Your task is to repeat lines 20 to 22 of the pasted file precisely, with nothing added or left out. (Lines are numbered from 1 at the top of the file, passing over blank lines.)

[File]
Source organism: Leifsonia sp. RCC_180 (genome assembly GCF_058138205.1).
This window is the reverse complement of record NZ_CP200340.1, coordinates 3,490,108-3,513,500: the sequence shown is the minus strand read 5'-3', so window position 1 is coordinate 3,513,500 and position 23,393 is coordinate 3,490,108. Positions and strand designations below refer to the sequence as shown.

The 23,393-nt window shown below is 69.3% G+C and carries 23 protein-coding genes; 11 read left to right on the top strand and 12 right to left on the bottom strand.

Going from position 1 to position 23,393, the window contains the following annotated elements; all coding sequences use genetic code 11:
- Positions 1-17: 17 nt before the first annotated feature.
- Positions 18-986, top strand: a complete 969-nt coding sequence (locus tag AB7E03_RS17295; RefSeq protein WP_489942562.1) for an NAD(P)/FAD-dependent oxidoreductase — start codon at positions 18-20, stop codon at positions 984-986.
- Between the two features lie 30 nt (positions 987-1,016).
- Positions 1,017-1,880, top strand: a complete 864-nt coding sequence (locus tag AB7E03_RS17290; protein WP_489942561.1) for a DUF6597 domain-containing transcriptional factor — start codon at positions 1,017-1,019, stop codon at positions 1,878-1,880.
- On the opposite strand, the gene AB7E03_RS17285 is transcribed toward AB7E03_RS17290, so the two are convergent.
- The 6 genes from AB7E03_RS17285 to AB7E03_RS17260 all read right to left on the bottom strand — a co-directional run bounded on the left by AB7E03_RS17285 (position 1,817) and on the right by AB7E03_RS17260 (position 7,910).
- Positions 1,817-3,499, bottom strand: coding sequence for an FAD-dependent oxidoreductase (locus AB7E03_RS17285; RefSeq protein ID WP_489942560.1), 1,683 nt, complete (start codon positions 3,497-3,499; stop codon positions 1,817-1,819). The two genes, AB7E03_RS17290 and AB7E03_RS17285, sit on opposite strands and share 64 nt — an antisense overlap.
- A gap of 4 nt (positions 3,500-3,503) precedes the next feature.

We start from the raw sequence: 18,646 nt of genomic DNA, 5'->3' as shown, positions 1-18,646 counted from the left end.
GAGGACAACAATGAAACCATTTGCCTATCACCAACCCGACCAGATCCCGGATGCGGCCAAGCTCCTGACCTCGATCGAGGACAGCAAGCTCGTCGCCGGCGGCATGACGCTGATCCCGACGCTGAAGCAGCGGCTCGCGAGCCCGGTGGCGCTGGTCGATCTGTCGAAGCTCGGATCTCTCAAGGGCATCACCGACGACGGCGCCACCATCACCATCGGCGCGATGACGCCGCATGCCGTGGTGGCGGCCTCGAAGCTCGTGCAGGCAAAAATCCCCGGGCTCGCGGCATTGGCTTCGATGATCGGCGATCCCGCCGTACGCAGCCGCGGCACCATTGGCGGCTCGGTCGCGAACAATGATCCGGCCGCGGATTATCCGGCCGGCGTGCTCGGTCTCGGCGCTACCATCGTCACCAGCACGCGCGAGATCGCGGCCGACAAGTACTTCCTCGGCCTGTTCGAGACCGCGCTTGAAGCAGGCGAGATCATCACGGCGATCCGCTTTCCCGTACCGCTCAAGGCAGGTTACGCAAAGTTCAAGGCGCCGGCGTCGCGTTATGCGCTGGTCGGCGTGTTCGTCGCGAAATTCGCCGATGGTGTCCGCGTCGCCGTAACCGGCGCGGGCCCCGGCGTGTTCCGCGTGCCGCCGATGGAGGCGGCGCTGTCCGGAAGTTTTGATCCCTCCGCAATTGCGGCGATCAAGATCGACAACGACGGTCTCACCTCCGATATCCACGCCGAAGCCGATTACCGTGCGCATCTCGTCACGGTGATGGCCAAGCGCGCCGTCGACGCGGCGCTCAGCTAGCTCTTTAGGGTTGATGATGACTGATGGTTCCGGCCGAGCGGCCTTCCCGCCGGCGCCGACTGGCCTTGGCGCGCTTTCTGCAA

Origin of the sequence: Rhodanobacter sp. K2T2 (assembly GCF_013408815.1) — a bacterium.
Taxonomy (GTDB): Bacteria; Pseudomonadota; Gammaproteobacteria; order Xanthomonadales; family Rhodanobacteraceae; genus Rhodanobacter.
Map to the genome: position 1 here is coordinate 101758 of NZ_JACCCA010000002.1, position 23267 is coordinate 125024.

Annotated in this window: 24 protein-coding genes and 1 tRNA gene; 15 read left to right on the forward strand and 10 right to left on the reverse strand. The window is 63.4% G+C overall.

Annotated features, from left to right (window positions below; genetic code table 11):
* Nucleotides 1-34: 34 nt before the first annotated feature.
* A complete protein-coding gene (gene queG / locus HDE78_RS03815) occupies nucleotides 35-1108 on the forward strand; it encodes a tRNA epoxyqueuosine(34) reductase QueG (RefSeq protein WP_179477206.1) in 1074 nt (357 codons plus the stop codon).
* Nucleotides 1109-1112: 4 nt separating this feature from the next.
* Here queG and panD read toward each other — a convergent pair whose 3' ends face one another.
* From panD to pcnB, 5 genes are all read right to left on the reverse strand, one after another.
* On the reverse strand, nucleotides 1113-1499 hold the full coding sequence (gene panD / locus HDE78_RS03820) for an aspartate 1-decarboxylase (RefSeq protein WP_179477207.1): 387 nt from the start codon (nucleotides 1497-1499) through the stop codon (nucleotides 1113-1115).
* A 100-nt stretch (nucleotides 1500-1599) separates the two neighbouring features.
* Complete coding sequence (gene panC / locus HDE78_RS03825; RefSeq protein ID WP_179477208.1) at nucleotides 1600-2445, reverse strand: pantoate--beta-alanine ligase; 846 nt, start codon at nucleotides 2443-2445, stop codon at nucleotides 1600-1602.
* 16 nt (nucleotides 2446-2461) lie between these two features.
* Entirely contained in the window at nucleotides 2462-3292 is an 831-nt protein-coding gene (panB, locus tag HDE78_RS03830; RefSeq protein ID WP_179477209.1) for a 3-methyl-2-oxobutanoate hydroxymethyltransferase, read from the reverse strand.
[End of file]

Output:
* Nucleotides 1-34: 34 nt before the first annotated feature.
* A complete protein-coding gene (gene queG / locus HDE78_RS03815) occupies nucleotides 35-1108 on the forward strand; it encodes a tRNA epoxyqueuosine(34) reductase QueG (RefSeq protein WP_179477206.1) in 1074 nt (357 codons plus the stop codon).
* Nucleotides 1109-1112: 4 nt separating this feature from the next.